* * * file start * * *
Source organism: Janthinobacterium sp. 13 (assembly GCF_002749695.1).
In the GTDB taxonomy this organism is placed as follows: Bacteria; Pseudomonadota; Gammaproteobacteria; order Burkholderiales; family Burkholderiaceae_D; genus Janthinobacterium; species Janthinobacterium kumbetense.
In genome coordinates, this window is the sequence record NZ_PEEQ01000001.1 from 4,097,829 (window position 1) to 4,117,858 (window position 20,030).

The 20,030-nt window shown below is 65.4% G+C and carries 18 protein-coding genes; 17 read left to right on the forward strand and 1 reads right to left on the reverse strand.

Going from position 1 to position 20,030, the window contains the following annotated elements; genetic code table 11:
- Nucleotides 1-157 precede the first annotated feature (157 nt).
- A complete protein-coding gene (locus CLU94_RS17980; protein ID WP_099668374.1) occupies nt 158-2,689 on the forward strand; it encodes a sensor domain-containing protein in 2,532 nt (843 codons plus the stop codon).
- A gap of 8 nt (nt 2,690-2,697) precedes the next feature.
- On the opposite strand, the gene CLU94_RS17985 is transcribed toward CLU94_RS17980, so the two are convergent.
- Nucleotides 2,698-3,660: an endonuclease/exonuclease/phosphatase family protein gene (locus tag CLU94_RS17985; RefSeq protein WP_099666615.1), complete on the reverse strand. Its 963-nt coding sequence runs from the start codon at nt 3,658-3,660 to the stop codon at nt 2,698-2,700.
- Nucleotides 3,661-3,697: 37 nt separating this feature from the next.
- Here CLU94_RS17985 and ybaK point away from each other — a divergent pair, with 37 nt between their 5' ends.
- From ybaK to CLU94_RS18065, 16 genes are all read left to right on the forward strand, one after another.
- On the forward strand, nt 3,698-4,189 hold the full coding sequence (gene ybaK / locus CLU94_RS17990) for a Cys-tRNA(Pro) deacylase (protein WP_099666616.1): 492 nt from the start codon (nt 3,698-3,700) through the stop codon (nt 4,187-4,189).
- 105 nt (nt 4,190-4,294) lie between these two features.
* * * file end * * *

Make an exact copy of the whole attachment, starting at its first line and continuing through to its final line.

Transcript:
Source organism: Janthinobacterium sp. 13 (assembly GCF_002749695.1).
In the GTDB taxonomy this organism is placed as follows: Bacteria; Pseudomonadota; Gammaproteobacteria; order Burkholderiales; family Burkholderiaceae_D; genus Janthinobacterium; species Janthinobacterium kumbetense.
In genome coordinates, this window is the sequence record NZ_PEEQ01000001.1 from 4,097,829 (window position 1) to 4,117,858 (window position 20,030).

The 20,030-nt window shown below is 65.4% G+C and carries 18 protein-coding genes; 17 read left to right on the forward strand and 1 reads right to left on the reverse strand.

Going from position 1 to position 20,030, the window contains the following annotated elements; genetic code table 11:
- Nucleotides 1-157 precede the first annotated feature (157 nt).
- A complete protein-coding gene (locus CLU94_RS17980; protein ID WP_099668374.1) occupies nt 158-2,689 on the forward strand; it encodes a sensor domain-containing protein in 2,532 nt (843 codons plus the stop codon).
- A gap of 8 nt (nt 2,690-2,697) precedes the next feature.
- On the opposite strand, the gene CLU94_RS17985 is transcribed toward CLU94_RS17980, so the two are convergent.
- Nucleotides 2,698-3,660: an endonuclease/exonuclease/phosphatase family protein gene (locus tag CLU94_RS17985; RefSeq protein WP_099666615.1), complete on the reverse strand. Its 963-nt coding sequence runs from the start codon at nt 3,658-3,660 to the stop codon at nt 2,698-2,700.
- Nucleotides 3,661-3,697: 37 nt separating this feature from the next.
- Here CLU94_RS17985 and ybaK point away from each other — a divergent pair, with 37 nt between their 5' ends.
- From ybaK to CLU94_RS18065, 16 genes are all read left to right on the forward strand, one after another.
- On the forward strand, nt 3,698-4,189 hold the full coding sequence (gene ybaK / locus CLU94_RS17990) for a Cys-tRNA(Pro) deacylase (protein WP_099666616.1): 492 nt from the start codon (nt 3,698-3,700) through the stop codon (nt 4,187-4,189).
- 105 nt (nt 4,190-4,294) lie between these two features.